Firefighters win annual raise of 5%
Binding arbitration for the four-year contract covers both state and county firefighters
State and county firefighters will receive across-the-board pay raises of 5 percent per year over four years as part of an arbitrated award issued last week.
With compounding, firefighters will make about 21.5 percent more by the end of contract, which goes into effect July 1. If they receive a step movement up one pay grade, they will make about 26.5 percent more.
A midcareer Firefighter II, for example, currently making $48,336 a year will earn $58,740 a year by the end of the four-year term.
A step increase taken during that period would boost the salary to $61,128 a year.
The contract covers 1,800 firefighters from the four counties and the state airports.
By law the state Legislature and all four County Councils need to approve the Feb. 8 award by the three-member arbitration panel.
The employers and the union entered into binding arbitration beginning Jan. 22 after they were unable to reach agreement on a collective-bargaining contract.
"I'm pleased with the outcome of the award," said Robert Lee, president of the Hawaii Fire Fighters Association Local 1463. "Our firefighters are getting reasonable pay raises, and based on the state of the economy for our state, I think these are reasonable increases also for the employers."
Lee said the award also sets small increases for meal allowances, uniform maintenance and differentials for dispatchers.
Mayor Mufi Hannemann said through a spokesman that the city took the lead on the firefighter negotiations, so the mayor anticipated the amount to include for the raises in next year's budget that is scheduled to be released by March 1.
"It's included in our planning," he said. "We don't want to put in zero and leave it up to the Council to guess. We don't play games with the budget."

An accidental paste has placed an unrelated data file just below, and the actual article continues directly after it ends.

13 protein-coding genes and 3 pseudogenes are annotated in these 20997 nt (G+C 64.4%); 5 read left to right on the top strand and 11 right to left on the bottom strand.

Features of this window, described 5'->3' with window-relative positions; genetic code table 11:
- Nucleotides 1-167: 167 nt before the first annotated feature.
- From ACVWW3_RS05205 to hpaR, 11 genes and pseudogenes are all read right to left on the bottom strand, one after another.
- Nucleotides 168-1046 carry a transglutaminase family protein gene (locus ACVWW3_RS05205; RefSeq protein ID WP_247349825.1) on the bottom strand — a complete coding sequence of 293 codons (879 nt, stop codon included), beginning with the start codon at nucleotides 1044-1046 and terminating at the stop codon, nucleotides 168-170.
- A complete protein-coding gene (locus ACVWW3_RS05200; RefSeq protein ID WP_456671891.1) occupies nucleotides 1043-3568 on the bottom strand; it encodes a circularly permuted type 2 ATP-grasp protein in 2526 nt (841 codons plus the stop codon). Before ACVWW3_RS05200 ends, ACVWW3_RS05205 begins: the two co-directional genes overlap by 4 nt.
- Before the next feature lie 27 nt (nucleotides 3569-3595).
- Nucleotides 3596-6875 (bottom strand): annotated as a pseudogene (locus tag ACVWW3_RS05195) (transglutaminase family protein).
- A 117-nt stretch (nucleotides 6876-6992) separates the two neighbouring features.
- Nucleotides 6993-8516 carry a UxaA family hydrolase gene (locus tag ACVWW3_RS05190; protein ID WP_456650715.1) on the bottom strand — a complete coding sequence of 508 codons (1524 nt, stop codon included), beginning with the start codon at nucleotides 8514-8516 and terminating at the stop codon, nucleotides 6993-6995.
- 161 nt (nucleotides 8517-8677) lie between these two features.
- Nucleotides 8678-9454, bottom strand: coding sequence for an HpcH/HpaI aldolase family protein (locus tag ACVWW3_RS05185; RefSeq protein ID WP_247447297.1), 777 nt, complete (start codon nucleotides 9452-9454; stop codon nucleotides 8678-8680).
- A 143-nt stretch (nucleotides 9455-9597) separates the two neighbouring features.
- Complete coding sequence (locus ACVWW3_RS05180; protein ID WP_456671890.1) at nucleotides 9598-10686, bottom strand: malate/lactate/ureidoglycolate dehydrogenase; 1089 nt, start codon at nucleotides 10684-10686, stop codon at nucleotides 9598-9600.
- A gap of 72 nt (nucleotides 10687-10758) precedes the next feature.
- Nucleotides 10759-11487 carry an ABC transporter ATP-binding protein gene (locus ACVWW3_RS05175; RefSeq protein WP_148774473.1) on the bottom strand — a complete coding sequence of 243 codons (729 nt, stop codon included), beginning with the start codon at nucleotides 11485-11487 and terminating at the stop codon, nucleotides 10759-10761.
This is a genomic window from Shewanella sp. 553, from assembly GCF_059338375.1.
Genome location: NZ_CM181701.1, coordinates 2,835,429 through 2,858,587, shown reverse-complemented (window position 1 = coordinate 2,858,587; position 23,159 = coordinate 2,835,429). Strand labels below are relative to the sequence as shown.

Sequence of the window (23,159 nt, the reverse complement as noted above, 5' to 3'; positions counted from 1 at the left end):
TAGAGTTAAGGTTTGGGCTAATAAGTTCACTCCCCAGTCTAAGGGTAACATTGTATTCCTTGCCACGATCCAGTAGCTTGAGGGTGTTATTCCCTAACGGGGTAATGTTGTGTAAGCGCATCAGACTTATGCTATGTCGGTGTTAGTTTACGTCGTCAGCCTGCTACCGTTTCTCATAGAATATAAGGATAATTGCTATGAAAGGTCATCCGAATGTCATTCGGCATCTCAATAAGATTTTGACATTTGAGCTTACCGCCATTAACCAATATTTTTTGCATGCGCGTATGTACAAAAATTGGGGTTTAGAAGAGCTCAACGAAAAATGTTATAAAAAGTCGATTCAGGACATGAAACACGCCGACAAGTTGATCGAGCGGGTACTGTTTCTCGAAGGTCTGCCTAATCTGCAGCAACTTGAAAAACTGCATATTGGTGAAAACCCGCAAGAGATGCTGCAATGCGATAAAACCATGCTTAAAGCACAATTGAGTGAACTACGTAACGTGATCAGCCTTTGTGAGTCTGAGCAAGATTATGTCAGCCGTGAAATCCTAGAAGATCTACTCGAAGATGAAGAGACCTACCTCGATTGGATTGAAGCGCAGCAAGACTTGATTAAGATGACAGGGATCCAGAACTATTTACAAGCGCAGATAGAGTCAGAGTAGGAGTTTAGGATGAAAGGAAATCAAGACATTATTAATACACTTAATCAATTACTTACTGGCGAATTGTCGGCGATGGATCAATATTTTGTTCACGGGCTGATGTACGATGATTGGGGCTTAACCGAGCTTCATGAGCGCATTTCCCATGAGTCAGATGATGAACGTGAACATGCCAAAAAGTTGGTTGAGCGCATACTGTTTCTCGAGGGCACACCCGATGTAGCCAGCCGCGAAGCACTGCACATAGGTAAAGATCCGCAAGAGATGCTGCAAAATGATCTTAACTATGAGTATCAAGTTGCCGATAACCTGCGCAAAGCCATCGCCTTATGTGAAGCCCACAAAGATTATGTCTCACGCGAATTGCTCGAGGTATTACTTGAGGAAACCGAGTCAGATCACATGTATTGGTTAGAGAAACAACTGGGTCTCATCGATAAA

City spokesman Bill Brennan said the award will cost the city $49 million over the term of the contract.
"It is what it is, and if it's an arbitration award, we'll have to pay it," said City Council Chairwoman Barbara Marshall.
"We need to approve it and fund it," said Council Budget Chairman Todd Apo. "The arbitration process is what they went through to come up with that number, and I think unless someone can show us some flaw in the system, it's almost a requirement that we fund it."
Marie Laderta, state human resources and collective-bargaining director, said the award is not expected to set a precedent for other state and county collective-bargaining contracts that are now either in arbitration or negotiation.
"All I can say is that each bargaining unit will be treated separately. We value all public employees and are trying to be fair to all parties," Laderta said.
But some City Council members are concerned about what this award will mean for the other collective-bargaining agreements still outstanding.
Councilman Charles Djou said the firefighters' award is not a huge concern because firefighters are a relatively small sector of the city's work force.
"I am very concerned that it will set a pace for all the other union raises and whatever minimum surplus that we have, I am concerned that it will be entirely consumed by union pay raises," Djou said.
Star-Bulletin reporter Richard Borreca contributed to this report.